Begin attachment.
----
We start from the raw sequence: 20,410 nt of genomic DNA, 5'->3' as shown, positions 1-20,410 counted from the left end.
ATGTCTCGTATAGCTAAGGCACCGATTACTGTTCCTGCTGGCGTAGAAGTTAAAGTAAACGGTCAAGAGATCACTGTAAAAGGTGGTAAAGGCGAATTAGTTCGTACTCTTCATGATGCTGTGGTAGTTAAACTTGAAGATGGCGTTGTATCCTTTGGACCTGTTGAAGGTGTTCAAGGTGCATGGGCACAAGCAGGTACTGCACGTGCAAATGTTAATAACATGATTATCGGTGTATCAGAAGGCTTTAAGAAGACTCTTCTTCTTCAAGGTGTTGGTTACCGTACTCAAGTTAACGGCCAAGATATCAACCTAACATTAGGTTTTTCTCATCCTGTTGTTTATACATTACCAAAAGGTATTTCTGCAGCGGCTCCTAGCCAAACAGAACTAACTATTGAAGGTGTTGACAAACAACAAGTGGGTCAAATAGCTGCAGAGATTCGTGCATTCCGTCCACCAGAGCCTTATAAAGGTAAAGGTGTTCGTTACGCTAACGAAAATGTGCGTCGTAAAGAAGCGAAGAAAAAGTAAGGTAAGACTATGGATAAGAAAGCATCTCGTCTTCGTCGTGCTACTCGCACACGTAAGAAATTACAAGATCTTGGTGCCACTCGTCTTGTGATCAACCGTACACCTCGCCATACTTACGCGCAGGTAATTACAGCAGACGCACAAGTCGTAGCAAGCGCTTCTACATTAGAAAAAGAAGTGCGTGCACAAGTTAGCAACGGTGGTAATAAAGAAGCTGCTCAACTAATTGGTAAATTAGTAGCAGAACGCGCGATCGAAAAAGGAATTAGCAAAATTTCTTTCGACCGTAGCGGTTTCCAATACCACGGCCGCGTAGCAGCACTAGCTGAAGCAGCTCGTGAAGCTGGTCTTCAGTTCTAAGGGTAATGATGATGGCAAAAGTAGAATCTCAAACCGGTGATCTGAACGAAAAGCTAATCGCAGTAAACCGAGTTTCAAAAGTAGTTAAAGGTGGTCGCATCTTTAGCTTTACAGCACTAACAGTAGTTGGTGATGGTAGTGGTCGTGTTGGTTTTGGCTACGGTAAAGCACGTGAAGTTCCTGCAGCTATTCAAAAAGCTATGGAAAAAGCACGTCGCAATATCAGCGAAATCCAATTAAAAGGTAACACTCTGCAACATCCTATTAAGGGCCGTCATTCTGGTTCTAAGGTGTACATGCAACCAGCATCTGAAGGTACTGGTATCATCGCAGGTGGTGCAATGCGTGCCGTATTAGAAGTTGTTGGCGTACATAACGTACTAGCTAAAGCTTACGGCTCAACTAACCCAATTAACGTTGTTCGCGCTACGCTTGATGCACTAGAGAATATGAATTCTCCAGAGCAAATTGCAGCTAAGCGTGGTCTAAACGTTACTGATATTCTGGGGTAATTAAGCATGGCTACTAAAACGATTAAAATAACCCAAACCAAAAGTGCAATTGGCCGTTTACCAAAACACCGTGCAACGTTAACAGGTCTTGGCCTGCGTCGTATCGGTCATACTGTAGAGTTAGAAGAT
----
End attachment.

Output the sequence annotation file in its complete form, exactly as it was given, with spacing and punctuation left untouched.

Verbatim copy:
We start from the raw sequence: 20,410 nt of genomic DNA, 5'->3' as shown, positions 1-20,410 counted from the left end.
ATGTCTCGTATAGCTAAGGCACCGATTACTGTTCCTGCTGGCGTAGAAGTTAAAGTAAACGGTCAAGAGATCACTGTAAAAGGTGGTAAAGGCGAATTAGTTCGTACTCTTCATGATGCTGTGGTAGTTAAACTTGAAGATGGCGTTGTATCCTTTGGACCTGTTGAAGGTGTTCAAGGTGCATGGGCACAAGCAGGTACTGCACGTGCAAATGTTAATAACATGATTATCGGTGTATCAGAAGGCTTTAAGAAGACTCTTCTTCTTCAAGGTGTTGGTTACCGTACTCAAGTTAACGGCCAAGATATCAACCTAACATTAGGTTTTTCTCATCCTGTTGTTTATACATTACCAAAAGGTATTTCTGCAGCGGCTCCTAGCCAAACAGAACTAACTATTGAAGGTGTTGACAAACAACAAGTGGGTCAAATAGCTGCAGAGATTCGTGCATTCCGTCCACCAGAGCCTTATAAAGGTAAAGGTGTTCGTTACGCTAACGAAAATGTGCGTCGTAAAGAAGCGAAGAAAAAGTAAGGTAAGACTATGGATAAGAAAGCATCTCGTCTTCGTCGTGCTACTCGCACACGTAAGAAATTACAAGATCTTGGTGCCACTCGTCTTGTGATCAACCGTACACCTCGCCATACTTACGCGCAGGTAATTACAGCAGACGCACAAGTCGTAGCAAGCGCTTCTACATTAGAAAAAGAAGTGCGTGCACAAGTTAGCAACGGTGGTAATAAAGAAGCTGCTCAACTAATTGGTAAATTAGTAGCAGAACGCGCGATCGAAAAAGGAATTAGCAAAATTTCTTTCGACCGTAGCGGTTTCCAATACCACGGCCGCGTAGCAGCACTAGCTGAAGCAGCTCGTGAAGCTGGTCTTCAGTTCTAAGGGTAATGATGATGGCAAAAGTAGAATCTCAAACCGGTGATCTGAACGAAAAGCTAATCGCAGTAAACCGAGTTTCAAAAGTAGTTAAAGGTGGTCGCATCTTTAGCTTTACAGCACTAACAGTAGTTGGTGATGGTAGTGGTCGTGTTGGTTTTGGCTACGGTAAAGCACGTGAAGTTCCTGCAGCTATTCAAAAAGCTATGGAAAAAGCACGTCGCAATATCAGCGAAATCCAATTAAAAGGTAACACTCTGCAACATCCTATTAAGGGCCGTCATTCTGGTTCTAAGGTGTACATGCAACCAGCATCTGAAGGTACTGGTATCATCGCAGGTGGTGCAATGCGTGCCGTATTAGAAGTTGTTGGCGTACATAACGTACTAGCTAAAGCTTACGGCTCAACTAACCCAATTAACGTTGTTCGCGCTACGCTTGATGCACTAGAGAATATGAATTCTCCAGAGCAAATTGCAGCTAAGCGTGGTCTAAACGTTACTGATATTCTGGGGTAATTAAGCATGGCTACTAAAACGATTAAAATAACCCAAACCAAAAGTGCAATTGGCCGTTTACCAAAACACCGTGCAACGTTAACAGGTCTTGGCCTGCGTCGTATCGGTCATACTGTAGAGTTAGAAGAT